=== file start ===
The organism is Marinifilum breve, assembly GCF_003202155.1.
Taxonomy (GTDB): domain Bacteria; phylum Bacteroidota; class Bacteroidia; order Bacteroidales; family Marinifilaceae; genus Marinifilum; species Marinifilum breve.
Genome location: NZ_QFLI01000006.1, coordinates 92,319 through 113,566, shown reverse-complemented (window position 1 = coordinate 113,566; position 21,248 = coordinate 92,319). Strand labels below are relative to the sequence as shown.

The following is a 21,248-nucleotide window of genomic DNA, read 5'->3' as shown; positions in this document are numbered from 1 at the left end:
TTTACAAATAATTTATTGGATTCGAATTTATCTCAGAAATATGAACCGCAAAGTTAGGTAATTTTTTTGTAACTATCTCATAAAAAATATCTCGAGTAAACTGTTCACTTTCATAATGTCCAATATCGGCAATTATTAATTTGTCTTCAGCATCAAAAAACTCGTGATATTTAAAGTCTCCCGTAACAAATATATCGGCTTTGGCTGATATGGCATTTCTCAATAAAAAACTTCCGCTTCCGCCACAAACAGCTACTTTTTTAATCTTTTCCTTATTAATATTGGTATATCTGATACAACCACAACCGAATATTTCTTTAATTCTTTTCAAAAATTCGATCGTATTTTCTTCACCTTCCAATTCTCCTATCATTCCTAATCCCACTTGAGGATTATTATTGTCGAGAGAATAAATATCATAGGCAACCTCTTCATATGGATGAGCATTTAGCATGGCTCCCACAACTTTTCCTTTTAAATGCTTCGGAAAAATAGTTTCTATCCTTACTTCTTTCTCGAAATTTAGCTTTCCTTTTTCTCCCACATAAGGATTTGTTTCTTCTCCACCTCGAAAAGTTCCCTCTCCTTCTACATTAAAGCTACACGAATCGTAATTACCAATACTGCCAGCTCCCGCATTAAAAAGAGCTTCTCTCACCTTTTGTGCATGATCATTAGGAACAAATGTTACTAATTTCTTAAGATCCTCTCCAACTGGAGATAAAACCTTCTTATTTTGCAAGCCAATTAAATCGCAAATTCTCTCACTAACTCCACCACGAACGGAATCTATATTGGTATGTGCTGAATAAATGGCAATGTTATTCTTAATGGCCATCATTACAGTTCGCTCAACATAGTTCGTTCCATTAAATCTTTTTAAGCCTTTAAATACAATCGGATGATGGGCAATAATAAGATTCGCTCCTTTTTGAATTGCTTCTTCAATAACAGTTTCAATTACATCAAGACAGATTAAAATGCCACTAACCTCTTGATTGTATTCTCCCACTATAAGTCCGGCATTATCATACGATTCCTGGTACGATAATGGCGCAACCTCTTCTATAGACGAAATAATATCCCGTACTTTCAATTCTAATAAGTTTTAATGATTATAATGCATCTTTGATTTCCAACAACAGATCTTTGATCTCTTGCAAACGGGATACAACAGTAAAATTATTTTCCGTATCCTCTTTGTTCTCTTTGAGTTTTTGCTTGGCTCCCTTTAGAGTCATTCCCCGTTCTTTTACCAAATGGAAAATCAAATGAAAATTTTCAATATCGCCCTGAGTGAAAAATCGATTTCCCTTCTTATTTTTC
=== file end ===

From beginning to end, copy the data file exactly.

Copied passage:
The organism is Marinifilum breve, assembly GCF_003202155.1.
Taxonomy (GTDB): domain Bacteria; phylum Bacteroidota; class Bacteroidia; order Bacteroidales; family Marinifilaceae; genus Marinifilum; species Marinifilum breve.
Genome location: NZ_QFLI01000006.1, coordinates 92,319 through 113,566, shown reverse-complemented (window position 1 = coordinate 113,566; position 21,248 = coordinate 92,319). Strand labels below are relative to the sequence as shown.

The following is a 21,248-nucleotide window of genomic DNA, read 5'->3' as shown; positions in this document are numbered from 1 at the left end:
TTTACAAATAATTTATTGGATTCGAATTTATCTCAGAAATATGAACCGCAAAGTTAGGTAATTTTTTTGTAACTATCTCATAAAAAATATCTCGAGTAAACTGTTCACTTTCATAATGTCCAATATCGGCAATTATTAATTTGTCTTCAGCATCAAAAAACTCGTGATATTTAAAGTCTCCCGTAACAAATATATCGGCTTTGGCTGATATGGCATTTCTCAATAAAAAACTTCCGCTTCCGCCACAAACAGCTACTTTTTTAATCTTTTCCTTATTAATATTGGTATATCTGATACAACCACAACCGAATATTTCTTTAATTCTTTTCAAAAATTCGATCGTATTTTCTTCACCTTCCAATTCTCCTATCATTCCTAATCCCACTTGAGGATTATTATTGTCGAGAGAATAAATATCATAGGCAACCTCTTCATATGGATGAGCATTTAGCATGGCTCCCACAACTTTTCCTTTTAAATGCTTCGGAAAAATAGTTTCTATCCTTACTTCTTTCTCGAAATTTAGCTTTCCTTTTTCTCCCACATAAGGATTTGTTTCTTCTCCACCTCGAAAAGTTCCCTCTCCTTCTACATTAAAGCTACACGAATCGTAATTACCAATACTGCCAGCTCCCGCATTAAAAAGAGCTTCTCTCACCTTTTGTGCATGATCATTAGGAACAAATGTTACTAATTTCTTAAGATCCTCTCCAACTGGAGATAAAACCTTCTTATTTTGCAAGCCAATTAAATCGCAAATTCTCTCACTAACTCCACCACGAACGGAATCTATATTGGTATGTGCTGAATAAATGGCAATGTTATTCTTAATGGCCATCATTACAGTTCGCTCAACATAGTTCGTTCCATTAAATCTTTTTAAGCCTTTAAATACAATCGGATGATGGGCAATAATAAGATTCGCTCCTTTTTGAATTGCTTCTTCAATAACAGTTTCAATTACATCAAGACAGATTAAAATGCCACTAACCTCTTGATTGTATTCTCCCACTATAAGTCCGGCATTATCATACGATTCCTGGTACGATAATGGCGCAACCTCTTCTATAGACGAAATAATATCCCGTACTTTCAATTCTAATAAGTTTTAATGATTATAATGCATCTTTGATTTCCAACAACAGATCTTTGATCTCTTGCAAACGGGATACAACAGTAAAATTATTTTCCGTATCCTCTTTGTTCTCTTTGAGTTTTTGCTTGGCTCCCTTTAGAGTCATTCCCCGTTCTTTTACCAAATGGAAAATCAAATGAAAATTTTCAATATCGCCCTGAGTGAAAAATCGATTTCCCTTCTTATTTTTC